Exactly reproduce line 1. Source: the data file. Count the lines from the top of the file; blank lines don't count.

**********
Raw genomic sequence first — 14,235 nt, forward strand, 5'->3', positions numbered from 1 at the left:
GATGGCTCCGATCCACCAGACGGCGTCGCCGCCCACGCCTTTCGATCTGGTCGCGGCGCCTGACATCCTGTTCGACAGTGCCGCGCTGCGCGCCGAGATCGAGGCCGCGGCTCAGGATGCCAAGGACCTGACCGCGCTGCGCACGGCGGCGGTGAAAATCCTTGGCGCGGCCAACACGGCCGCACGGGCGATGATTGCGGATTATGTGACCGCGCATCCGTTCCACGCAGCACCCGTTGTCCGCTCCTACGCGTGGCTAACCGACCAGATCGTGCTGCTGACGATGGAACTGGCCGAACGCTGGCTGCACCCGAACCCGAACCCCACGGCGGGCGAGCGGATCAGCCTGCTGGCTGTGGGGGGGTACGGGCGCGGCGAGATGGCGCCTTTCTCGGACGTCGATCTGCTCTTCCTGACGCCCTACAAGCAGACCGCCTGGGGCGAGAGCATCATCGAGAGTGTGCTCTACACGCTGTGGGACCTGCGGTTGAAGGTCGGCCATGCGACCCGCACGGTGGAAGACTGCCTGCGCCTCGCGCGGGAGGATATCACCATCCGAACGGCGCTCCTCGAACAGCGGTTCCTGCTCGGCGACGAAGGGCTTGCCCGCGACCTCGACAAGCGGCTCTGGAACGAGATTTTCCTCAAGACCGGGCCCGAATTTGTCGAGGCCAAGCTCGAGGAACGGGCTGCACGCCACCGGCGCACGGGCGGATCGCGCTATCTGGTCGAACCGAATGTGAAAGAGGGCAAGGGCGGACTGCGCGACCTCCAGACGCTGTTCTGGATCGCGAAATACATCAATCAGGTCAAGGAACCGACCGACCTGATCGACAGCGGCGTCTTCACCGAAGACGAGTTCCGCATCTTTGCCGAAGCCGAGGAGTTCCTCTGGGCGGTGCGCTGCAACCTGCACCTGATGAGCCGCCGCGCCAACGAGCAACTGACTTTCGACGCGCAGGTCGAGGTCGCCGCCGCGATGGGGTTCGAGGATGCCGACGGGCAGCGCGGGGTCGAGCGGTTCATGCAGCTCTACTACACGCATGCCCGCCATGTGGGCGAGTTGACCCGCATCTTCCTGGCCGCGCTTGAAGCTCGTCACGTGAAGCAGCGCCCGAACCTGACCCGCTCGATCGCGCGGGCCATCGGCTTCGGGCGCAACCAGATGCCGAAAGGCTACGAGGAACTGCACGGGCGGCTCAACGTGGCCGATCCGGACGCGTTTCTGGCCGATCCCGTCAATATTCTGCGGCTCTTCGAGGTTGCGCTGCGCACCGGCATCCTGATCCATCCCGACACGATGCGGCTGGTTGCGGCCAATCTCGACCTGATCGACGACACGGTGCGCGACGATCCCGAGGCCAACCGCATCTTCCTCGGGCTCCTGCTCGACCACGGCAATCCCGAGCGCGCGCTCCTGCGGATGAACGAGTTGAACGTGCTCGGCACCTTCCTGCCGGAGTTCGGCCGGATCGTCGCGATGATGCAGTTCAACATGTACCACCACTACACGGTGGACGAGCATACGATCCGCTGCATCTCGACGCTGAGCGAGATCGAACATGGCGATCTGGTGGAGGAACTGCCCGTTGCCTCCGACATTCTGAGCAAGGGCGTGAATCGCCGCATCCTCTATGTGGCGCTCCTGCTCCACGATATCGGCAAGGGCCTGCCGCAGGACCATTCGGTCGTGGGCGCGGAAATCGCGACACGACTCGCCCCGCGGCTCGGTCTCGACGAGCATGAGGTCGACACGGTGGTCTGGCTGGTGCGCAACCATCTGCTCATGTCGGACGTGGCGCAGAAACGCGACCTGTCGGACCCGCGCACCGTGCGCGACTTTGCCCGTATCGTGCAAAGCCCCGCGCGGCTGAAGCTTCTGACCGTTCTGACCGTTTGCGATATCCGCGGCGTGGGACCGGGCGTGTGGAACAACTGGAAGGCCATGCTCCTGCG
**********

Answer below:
Raw genomic sequence first — 14,235 nt, forward strand, 5'->3', positions numbered from 1 at the left: